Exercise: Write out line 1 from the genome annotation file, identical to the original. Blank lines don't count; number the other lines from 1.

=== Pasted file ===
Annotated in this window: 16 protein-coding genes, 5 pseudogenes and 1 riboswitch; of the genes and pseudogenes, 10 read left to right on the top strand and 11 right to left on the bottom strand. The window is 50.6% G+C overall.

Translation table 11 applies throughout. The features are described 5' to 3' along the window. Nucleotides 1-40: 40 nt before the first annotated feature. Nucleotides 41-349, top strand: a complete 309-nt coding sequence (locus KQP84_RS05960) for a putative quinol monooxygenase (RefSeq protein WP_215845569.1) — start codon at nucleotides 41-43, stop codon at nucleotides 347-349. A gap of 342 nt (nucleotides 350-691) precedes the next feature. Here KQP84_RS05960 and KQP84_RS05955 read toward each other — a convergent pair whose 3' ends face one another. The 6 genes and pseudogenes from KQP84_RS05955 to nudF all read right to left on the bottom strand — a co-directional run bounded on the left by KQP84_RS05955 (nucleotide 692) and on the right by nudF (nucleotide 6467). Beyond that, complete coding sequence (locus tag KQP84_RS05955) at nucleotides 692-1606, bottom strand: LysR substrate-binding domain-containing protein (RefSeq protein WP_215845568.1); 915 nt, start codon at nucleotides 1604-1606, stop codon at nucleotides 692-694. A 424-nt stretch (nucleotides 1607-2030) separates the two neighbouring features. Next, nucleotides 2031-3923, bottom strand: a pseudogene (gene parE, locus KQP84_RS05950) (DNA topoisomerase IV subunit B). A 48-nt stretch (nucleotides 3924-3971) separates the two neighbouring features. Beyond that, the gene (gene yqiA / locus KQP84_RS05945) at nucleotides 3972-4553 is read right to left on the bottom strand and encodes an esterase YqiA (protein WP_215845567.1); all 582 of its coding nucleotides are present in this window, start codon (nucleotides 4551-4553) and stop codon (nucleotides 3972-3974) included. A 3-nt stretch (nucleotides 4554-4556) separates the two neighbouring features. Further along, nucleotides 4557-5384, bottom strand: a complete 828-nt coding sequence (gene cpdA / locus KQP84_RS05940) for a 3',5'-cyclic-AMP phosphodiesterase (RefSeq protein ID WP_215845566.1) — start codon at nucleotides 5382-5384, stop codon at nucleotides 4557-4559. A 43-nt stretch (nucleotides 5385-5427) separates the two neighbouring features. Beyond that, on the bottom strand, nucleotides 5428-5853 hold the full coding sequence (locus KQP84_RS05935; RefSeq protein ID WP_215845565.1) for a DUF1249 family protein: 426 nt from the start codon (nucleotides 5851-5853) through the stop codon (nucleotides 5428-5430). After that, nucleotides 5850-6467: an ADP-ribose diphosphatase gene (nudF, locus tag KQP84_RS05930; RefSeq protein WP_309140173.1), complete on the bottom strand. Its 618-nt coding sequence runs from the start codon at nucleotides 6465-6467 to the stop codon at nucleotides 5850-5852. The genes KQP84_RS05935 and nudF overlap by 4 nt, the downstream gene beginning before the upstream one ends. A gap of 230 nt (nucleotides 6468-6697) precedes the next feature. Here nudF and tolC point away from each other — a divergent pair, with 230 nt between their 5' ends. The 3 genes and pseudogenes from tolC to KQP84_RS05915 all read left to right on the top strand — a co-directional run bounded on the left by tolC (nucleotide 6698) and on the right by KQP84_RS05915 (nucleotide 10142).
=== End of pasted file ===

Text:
Annotated in this window: 16 protein-coding genes, 5 pseudogenes and 1 riboswitch; of the genes and pseudogenes, 10 read left to right on the top strand and 11 right to left on the bottom strand. The window is 50.6% G+C overall.